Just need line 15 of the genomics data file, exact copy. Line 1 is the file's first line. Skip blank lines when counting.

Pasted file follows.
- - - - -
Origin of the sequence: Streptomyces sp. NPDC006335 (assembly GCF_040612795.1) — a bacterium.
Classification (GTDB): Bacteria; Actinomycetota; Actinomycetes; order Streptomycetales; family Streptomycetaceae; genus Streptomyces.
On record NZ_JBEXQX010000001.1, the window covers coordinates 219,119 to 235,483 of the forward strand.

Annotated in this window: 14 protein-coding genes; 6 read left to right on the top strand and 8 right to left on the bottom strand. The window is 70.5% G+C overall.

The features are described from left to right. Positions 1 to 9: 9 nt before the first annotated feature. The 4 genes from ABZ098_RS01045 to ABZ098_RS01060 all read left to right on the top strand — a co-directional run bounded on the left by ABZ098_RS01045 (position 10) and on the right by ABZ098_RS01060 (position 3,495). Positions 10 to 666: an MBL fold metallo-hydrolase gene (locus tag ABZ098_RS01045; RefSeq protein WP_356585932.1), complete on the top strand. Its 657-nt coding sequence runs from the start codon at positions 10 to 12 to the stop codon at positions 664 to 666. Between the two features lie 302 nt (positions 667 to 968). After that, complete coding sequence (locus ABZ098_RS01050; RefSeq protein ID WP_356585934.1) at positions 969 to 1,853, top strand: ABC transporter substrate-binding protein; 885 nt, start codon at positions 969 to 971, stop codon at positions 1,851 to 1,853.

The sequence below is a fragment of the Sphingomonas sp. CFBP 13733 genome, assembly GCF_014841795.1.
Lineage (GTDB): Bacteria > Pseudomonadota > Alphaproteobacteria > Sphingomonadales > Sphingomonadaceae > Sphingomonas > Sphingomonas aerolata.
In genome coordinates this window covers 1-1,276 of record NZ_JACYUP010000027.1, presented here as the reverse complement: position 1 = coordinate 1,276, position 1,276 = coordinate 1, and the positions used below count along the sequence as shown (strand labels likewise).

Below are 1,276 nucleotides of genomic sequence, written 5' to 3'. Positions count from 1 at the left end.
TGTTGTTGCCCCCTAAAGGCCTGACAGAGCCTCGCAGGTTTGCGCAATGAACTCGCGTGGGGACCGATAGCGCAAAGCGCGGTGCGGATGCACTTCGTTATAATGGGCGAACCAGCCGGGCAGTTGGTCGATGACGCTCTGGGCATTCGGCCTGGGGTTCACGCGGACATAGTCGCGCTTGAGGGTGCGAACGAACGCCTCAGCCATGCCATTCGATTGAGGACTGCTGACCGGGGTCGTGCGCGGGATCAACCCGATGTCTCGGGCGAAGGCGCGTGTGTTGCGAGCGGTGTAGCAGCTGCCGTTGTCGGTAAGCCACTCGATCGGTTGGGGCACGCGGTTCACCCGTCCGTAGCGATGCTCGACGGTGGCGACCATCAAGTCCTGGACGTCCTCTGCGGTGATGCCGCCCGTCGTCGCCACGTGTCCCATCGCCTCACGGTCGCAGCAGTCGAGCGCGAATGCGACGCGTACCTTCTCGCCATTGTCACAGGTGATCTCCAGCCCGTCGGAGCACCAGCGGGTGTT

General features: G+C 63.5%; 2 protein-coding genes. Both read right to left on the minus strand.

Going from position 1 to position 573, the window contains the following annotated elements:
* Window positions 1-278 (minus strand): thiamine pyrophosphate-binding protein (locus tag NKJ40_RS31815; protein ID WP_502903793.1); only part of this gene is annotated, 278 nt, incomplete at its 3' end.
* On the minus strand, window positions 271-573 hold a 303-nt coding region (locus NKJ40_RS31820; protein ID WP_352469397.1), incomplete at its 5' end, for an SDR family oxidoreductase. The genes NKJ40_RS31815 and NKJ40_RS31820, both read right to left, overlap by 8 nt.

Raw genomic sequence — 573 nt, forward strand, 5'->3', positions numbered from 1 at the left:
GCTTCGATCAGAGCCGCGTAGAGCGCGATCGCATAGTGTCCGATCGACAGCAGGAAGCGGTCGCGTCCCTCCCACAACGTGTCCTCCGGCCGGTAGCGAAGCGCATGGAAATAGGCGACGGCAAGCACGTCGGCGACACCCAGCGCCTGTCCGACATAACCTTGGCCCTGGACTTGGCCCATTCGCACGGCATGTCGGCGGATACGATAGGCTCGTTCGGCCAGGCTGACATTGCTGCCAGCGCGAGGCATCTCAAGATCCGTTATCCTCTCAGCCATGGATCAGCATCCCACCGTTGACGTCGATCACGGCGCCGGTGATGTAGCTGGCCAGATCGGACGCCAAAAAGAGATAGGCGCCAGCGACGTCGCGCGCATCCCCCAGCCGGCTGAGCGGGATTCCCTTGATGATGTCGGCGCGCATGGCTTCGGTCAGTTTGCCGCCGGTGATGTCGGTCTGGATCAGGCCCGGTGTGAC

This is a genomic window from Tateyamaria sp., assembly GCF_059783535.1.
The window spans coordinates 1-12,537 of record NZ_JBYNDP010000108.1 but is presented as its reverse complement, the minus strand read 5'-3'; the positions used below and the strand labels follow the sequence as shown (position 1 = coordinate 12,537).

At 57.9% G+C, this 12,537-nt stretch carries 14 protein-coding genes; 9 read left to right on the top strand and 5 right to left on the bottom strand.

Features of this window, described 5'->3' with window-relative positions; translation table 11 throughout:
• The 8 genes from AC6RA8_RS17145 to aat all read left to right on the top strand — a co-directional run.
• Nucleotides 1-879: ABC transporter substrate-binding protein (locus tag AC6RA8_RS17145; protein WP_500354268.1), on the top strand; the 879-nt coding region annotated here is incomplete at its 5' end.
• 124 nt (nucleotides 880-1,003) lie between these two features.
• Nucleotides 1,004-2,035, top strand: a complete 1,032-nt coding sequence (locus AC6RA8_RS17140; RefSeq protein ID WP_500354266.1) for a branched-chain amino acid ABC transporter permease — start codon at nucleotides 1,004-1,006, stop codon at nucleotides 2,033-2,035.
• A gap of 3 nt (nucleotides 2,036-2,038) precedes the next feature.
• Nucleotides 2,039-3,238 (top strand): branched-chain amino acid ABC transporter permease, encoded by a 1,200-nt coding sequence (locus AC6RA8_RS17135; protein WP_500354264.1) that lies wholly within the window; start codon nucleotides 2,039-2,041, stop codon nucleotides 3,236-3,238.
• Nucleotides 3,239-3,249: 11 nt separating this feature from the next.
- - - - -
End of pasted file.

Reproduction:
Raw genomic sequence — 573 nt, forward strand, 5'->3', positions numbered from 1 at the left: